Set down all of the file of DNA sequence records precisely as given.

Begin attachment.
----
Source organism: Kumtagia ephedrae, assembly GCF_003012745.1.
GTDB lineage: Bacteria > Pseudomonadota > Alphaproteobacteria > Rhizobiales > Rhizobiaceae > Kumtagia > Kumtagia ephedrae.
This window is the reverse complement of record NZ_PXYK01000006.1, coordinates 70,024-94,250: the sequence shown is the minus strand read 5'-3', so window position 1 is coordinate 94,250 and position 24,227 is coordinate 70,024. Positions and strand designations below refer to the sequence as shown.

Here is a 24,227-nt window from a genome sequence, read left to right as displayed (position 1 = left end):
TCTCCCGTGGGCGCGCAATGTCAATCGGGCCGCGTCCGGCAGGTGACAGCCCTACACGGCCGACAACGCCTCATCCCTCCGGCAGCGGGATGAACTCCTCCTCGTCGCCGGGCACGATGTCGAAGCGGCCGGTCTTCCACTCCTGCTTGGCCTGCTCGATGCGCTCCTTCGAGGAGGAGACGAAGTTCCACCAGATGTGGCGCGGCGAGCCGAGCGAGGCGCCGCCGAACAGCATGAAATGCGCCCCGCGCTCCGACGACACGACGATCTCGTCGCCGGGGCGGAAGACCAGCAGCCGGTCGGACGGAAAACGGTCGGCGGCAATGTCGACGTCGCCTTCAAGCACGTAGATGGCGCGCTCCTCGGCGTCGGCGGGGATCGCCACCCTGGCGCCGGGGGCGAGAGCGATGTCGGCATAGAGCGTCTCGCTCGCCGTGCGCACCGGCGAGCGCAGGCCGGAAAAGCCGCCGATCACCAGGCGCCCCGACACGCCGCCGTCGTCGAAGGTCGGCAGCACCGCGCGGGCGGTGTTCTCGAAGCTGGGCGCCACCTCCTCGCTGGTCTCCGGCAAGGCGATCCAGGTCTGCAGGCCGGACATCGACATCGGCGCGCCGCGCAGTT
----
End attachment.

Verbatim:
Source organism: Kumtagia ephedrae, assembly GCF_003012745.1.
GTDB lineage: Bacteria > Pseudomonadota > Alphaproteobacteria > Rhizobiales > Rhizobiaceae > Kumtagia > Kumtagia ephedrae.
This window is the reverse complement of record NZ_PXYK01000006.1, coordinates 70,024-94,250: the sequence shown is the minus strand read 5'-3', so window position 1 is coordinate 94,250 and position 24,227 is coordinate 70,024. Positions and strand designations below refer to the sequence as shown.

Here is a 24,227-nt window from a genome sequence, read left to right as displayed (position 1 = left end):
TCTCCCGTGGGCGCGCAATGTCAATCGGGCCGCGTCCGGCAGGTGACAGCCCTACACGGCCGACAACGCCTCATCCCTCCGGCAGCGGGATGAACTCCTCCTCGTCGCCGGGCACGATGTCGAAGCGGCCGGTCTTCCACTCCTGCTTGGCCTGCTCGATGCGCTCCTTCGAGGAGGAGACGAAGTTCCACCAGATGTGGCGCGGCGAGCCGAGCGAGGCGCCGCCGAACAGCATGAAATGCGCCCCGCGCTCCGACGACACGACGATCTCGTCGCCGGGGCGGAAGACCAGCAGCCGGTCGGACGGAAAACGGTCGGCGGCAATGTCGACGTCGCCTTCAAGCACGTAGATGGCGCGCTCCTCGGCGTCGGCGGGGATCGCCACCCTGGCGCCGGGGGCGAGAGCGATGTCGGCATAGAGCGTCTCGCTCGCCGTGCGCACCGGCGAGCGCAGGCCGGAAAAGCCGCCGATCACCAGGCGCCCCGACACGCCGCCGTCGTCGAAGGTCGGCAGCACCGCGCGGGCGGTGTTCTCGAAGCTGGGCGCCACCTCCTCGCTGGTCTCCGGCAAGGCGATCCAGGTCTGCAGGCCGGACATCGACATCGGCGCGCCGCGCAGTT